Written on: August 23rd, 2012 in Blog Posts
The Corbit-Calloway Memorial Library in Odessa has a fabulous collection of over 9,000 artifacts chronicling the rich heritage of the Delmarva Peninsula.
Check out the postcard collection online and see the rest of the collections in person at the library!
According to the library, “Picture postcards, most popular in the first part of the twentieth century, often depicted aspects of American culture that were not captured in any other medium. This collection offers views of Delaware that have changed over time or no longer exist.”
Written on: August 19th, 2012 in Q & A's
Q: “My child is getting ready for back to school and we’d like to know if there are any good online homework resources that you’d recommend? Does the library offer anything like this?”
Back to school is buzzing! It’s great that you are thinking ahead to find out about what Delaware Libraries can offer for your family’s upcoming homework needs. We have a few online resources that are handy, authoritative, and easy to use.
Let’s start with our main Ask a Librarian Delaware portal. Here we have a ‘Favorite Resources‘ page that is freely accessed and gives a list of librarian-reviewed sites. You’ll see links that help with homework, such as for math, science, Delaware government, and the correct way to cite for a paper, to health and Delaware legal resources.
Another excellent gateway to tools you or your student may find helpful is through our Delaware Libraries’ site. Just click on the Delaware Library Catalog link . You’ll have readers’ advisory assistance at your fingertips, right at the bottom of the catalog’s page, giving recommended reading links for children, teens and adults and top best seller lists, such as the New York Times.
When searching on the catalog for library items, you’ll see relevant recommendations within the search results, too (see the image below). Just click on the book cover of an item you’re interested in. This will bring you the details of that item. Part way down the web page you should see, “Reader Ratings and Reviews” and below that, “You Might Also Like These…”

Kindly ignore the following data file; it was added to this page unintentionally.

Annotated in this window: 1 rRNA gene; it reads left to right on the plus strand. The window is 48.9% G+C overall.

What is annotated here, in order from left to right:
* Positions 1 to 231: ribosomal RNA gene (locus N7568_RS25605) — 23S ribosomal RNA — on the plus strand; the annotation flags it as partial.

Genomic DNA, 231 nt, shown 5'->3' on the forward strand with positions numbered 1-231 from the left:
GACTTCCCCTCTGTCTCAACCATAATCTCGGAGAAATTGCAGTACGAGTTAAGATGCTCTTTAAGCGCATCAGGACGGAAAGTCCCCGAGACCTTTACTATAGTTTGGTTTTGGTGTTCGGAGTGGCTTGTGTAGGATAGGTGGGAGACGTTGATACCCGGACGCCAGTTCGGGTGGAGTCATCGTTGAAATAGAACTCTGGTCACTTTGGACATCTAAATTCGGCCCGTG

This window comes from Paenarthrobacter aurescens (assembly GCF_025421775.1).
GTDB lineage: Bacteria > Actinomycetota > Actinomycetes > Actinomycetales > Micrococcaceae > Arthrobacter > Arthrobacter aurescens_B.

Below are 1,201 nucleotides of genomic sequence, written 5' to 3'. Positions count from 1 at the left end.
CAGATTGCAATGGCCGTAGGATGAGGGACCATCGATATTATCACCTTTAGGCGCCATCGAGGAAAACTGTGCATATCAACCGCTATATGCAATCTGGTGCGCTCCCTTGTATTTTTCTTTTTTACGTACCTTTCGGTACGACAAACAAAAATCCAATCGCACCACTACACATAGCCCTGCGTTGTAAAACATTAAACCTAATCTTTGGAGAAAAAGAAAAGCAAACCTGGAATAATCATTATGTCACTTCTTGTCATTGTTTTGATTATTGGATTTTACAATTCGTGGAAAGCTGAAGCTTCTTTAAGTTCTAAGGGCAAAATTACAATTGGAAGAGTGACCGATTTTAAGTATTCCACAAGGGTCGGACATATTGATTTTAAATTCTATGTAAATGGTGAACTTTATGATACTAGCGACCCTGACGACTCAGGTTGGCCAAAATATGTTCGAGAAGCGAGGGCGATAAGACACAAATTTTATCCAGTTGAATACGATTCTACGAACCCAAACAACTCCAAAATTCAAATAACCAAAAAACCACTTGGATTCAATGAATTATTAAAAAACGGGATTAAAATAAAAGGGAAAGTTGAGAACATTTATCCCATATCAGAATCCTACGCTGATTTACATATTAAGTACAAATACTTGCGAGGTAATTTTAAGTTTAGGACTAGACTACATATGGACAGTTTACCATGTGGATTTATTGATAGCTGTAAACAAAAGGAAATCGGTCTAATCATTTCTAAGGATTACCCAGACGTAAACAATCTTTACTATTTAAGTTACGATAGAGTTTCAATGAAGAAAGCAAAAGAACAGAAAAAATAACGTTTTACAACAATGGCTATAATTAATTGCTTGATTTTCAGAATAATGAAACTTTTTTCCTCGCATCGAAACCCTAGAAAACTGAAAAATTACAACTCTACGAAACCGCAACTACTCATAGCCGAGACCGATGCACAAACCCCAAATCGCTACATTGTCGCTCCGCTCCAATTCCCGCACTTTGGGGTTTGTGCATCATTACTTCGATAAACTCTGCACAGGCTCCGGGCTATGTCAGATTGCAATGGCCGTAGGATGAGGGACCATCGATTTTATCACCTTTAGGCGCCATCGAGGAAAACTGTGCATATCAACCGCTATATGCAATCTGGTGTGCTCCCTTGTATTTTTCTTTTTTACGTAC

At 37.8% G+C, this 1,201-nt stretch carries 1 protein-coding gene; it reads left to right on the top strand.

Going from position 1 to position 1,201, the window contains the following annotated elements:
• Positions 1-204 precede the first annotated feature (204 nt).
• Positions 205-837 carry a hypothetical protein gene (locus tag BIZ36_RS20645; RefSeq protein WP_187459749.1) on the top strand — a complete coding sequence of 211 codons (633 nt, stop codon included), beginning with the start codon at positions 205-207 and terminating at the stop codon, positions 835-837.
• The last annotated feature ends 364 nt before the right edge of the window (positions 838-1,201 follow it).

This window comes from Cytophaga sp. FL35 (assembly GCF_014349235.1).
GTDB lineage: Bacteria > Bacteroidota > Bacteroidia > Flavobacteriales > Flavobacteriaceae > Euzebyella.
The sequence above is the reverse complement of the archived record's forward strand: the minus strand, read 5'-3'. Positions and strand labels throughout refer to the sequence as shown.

A third feature on the Delaware Libraries’ site is located through the eMagazines & More tab. Here are more options for reading recommendations through Novelist, a database that features Lexile ratings, too. Novelist streamlines searching and like all Delaware libraries’ databases, offers non-commercial, authoritative information. These are powerful tools to help with biographies, history, science and more.
If you or someone you care for have homework help needs, feel free to ask a Delaware librarian, anytime in person at your local library, or online through our live online Ask a Librarian Delaware library service at:
We’re glad to be of assistance and online, we’re 247! Welcome back to school!
Written on: August 12th, 2012 in Q & A's
You are right to think that rare and antique books are sometimes of value, and it’s good to check! There are some great resources online that can help you evaluate whether you’d like to have a professional book appraiser assess them.
The Internet Public Library has a good starting place with a guide called “Finding Used and Rare Books and Their Prices.” This resource is focused upon finding expert assistance both online (such as through the Smithsonian) and for locating a rare book seller for consultation.